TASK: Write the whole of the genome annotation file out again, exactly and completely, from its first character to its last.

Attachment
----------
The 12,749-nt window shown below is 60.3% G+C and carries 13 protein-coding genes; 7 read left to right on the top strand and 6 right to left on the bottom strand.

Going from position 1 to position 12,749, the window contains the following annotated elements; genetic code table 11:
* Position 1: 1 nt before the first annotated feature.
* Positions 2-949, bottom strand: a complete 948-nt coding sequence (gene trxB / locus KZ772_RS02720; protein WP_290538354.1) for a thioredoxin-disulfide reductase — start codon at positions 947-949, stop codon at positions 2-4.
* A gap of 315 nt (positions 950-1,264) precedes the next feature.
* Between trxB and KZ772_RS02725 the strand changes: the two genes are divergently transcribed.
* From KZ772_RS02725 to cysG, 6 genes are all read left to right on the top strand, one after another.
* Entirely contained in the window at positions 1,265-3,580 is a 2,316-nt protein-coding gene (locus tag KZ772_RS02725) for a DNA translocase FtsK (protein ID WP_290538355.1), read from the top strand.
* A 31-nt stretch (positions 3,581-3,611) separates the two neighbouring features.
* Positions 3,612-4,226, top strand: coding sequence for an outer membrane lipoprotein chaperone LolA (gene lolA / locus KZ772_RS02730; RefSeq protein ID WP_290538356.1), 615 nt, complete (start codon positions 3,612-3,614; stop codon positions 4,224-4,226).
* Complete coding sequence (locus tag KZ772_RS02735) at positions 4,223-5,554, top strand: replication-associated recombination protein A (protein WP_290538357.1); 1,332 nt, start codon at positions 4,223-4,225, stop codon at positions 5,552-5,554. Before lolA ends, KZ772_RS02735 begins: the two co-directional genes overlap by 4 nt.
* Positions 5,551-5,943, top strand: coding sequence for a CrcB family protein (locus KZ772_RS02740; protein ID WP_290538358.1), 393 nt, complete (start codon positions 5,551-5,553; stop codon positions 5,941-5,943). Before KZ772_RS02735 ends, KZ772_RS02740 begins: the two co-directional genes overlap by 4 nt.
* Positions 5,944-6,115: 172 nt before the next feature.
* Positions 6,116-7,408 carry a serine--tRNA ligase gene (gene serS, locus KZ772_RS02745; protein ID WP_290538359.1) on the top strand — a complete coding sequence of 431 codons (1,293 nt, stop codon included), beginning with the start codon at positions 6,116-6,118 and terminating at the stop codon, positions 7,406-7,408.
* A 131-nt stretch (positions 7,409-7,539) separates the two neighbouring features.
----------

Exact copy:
The 12,749-nt window shown below is 60.3% G+C and carries 13 protein-coding genes; 7 read left to right on the top strand and 6 right to left on the bottom strand.

Going from position 1 to position 12,749, the window contains the following annotated elements; genetic code table 11:
* Position 1: 1 nt before the first annotated feature.
* Positions 2-949, bottom strand: a complete 948-nt coding sequence (gene trxB / locus KZ772_RS02720; protein WP_290538354.1) for a thioredoxin-disulfide reductase — start codon at positions 947-949, stop codon at positions 2-4.
* A gap of 315 nt (positions 950-1,264) precedes the next feature.
* Between trxB and KZ772_RS02725 the strand changes: the two genes are divergently transcribed.
* From KZ772_RS02725 to cysG, 6 genes are all read left to right on the top strand, one after another.
* Entirely contained in the window at positions 1,265-3,580 is a 2,316-nt protein-coding gene (locus tag KZ772_RS02725) for a DNA translocase FtsK (protein ID WP_290538355.1), read from the top strand.
* A 31-nt stretch (positions 3,581-3,611) separates the two neighbouring features.
* Positions 3,612-4,226, top strand: coding sequence for an outer membrane lipoprotein chaperone LolA (gene lolA / locus KZ772_RS02730; RefSeq protein ID WP_290538356.1), 615 nt, complete (start codon positions 3,612-3,614; stop codon positions 4,224-4,226).
* Complete coding sequence (locus tag KZ772_RS02735) at positions 4,223-5,554, top strand: replication-associated recombination protein A (protein WP_290538357.1); 1,332 nt, start codon at positions 4,223-4,225, stop codon at positions 5,552-5,554. Before lolA ends, KZ772_RS02735 begins: the two co-directional genes overlap by 4 nt.
* Positions 5,551-5,943, top strand: coding sequence for a CrcB family protein (locus KZ772_RS02740; protein ID WP_290538358.1), 393 nt, complete (start codon positions 5,551-5,553; stop codon positions 5,941-5,943). Before KZ772_RS02735 ends, KZ772_RS02740 begins: the two co-directional genes overlap by 4 nt.
* Positions 5,944-6,115: 172 nt before the next feature.
* Positions 6,116-7,408 carry a serine--tRNA ligase gene (gene serS, locus KZ772_RS02745; protein ID WP_290538359.1) on the top strand — a complete coding sequence of 431 codons (1,293 nt, stop codon included), beginning with the start codon at positions 6,116-6,118 and terminating at the stop codon, positions 7,406-7,408.
* A 131-nt stretch (positions 7,409-7,539) separates the two neighbouring features.